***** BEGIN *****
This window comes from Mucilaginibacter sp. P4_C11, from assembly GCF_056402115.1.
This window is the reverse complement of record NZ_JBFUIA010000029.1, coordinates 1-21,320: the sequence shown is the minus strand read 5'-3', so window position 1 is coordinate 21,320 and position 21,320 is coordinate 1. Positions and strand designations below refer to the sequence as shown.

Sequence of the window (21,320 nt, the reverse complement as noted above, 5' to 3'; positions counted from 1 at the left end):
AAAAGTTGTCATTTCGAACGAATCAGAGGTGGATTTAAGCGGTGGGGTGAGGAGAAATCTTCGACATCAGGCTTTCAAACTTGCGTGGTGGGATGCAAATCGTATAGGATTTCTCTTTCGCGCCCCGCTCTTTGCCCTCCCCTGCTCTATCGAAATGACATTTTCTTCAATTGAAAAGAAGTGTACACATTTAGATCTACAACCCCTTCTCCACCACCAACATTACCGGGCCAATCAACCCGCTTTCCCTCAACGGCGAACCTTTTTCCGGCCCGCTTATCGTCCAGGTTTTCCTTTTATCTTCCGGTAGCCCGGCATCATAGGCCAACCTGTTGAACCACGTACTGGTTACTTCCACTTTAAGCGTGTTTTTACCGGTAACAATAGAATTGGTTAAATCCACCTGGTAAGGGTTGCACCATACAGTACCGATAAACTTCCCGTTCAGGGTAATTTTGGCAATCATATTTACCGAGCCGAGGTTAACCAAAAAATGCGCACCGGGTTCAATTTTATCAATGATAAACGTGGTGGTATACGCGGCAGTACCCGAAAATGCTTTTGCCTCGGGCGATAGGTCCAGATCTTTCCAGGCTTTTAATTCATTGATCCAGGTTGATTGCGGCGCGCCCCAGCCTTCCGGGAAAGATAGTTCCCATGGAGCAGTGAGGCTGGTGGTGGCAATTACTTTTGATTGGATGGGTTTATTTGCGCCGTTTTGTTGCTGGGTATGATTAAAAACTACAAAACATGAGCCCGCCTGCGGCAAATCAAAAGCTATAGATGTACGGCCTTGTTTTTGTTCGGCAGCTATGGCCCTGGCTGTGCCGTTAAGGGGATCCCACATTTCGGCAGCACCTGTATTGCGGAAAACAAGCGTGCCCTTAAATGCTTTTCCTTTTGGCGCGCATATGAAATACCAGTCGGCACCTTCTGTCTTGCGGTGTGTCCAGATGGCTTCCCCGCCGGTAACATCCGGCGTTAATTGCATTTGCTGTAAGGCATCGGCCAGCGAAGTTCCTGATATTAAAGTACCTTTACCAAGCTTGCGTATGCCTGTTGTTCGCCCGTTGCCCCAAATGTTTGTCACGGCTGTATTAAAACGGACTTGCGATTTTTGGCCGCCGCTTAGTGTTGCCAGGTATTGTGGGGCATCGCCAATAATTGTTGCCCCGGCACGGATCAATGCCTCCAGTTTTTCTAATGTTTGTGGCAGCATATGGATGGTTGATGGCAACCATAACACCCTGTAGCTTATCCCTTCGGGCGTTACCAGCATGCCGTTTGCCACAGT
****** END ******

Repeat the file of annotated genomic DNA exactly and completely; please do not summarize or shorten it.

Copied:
This window comes from Mucilaginibacter sp. P4_C11, from assembly GCF_056402115.1.
This window is the reverse complement of record NZ_JBFUIA010000029.1, coordinates 1-21,320: the sequence shown is the minus strand read 5'-3', so window position 1 is coordinate 21,320 and position 21,320 is coordinate 1. Positions and strand designations below refer to the sequence as shown.

Sequence of the window (21,320 nt, the reverse complement as noted above, 5' to 3'; positions counted from 1 at the left end):
AAAAGTTGTCATTTCGAACGAATCAGAGGTGGATTTAAGCGGTGGGGTGAGGAGAAATCTTCGACATCAGGCTTTCAAACTTGCGTGGTGGGATGCAAATCGTATAGGATTTCTCTTTCGCGCCCCGCTCTTTGCCCTCCCCTGCTCTATCGAAATGACATTTTCTTCAATTGAAAAGAAGTGTACACATTTAGATCTACAACCCCTTCTCCACCACCAACATTACCGGGCCAATCAACCCGCTTTCCCTCAACGGCGAACCTTTTTCCGGCCCGCTTATCGTCCAGGTTTTCCTTTTATCTTCCGGTAGCCCGGCATCATAGGCCAACCTGTTGAACCACGTACTGGTTACTTCCACTTTAAGCGTGTTTTTACCGGTAACAATAGAATTGGTTAAATCCACCTGGTAAGGGTTGCACCATACAGTACCGATAAACTTCCCGTTCAGGGTAATTTTGGCAATCATATTTACCGAGCCGAGGTTAACCAAAAAATGCGCACCGGGTTCAATTTTATCAATGATAAACGTGGTGGTATACGCGGCAGTACCCGAAAATGCTTTTGCCTCGGGCGATAGGTCCAGATCTTTCCAGGCTTTTAATTCATTGATCCAGGTTGATTGCGGCGCGCCCCAGCCTTCCGGGAAAGATAGTTCCCATGGAGCAGTGAGGCTGGTGGTGGCAATTACTTTTGATTGGATGGGTTTATTTGCGCCGTTTTGTTGCTGGGTATGATTAAAAACTACAAAACATGAGCCCGCCTGCGGCAAATCAAAAGCTATAGATGTACGGCCTTGTTTTTGTTCGGCAGCTATGGCCCTGGCTGTGCCGTTAAGGGGATCCCACATTTCGGCAGCACCTGTATTGCGGAAAACAAGCGTGCCCTTAAATGCTTTTCCTTTTGGCGCGCATATGAAATACCAGTCGGCACCTTCTGTCTTGCGGTGTGTCCAGATGGCTTCCCCGCCGGTAACATCCGGCGTTAATTGCATTTGCTGTAAGGCATCGGCCAGCGAAGTTCCTGATATTAAAGTACCTTTACCAAGCTTGCGTATGCCTGTTGTTCGCCCGTTGCCCCAAATGTTTGTCACGGCTGTATTAAAACGGACTTGCGATTTTTGGCCGCCGCTTAGTGTTGCCAGGTATTGTGGGGCATCGCCAATAATTGTTGCCCCGGCACGGATCAATGCCTCCAGTTTTTCTAATGTTTGTGGCAGCATATGGATGGTTGATGGCAACCATAACACCCTGTAGCTTATCCCTTCGGGCGTTACCAGCATGCCGTTTGCCACAGT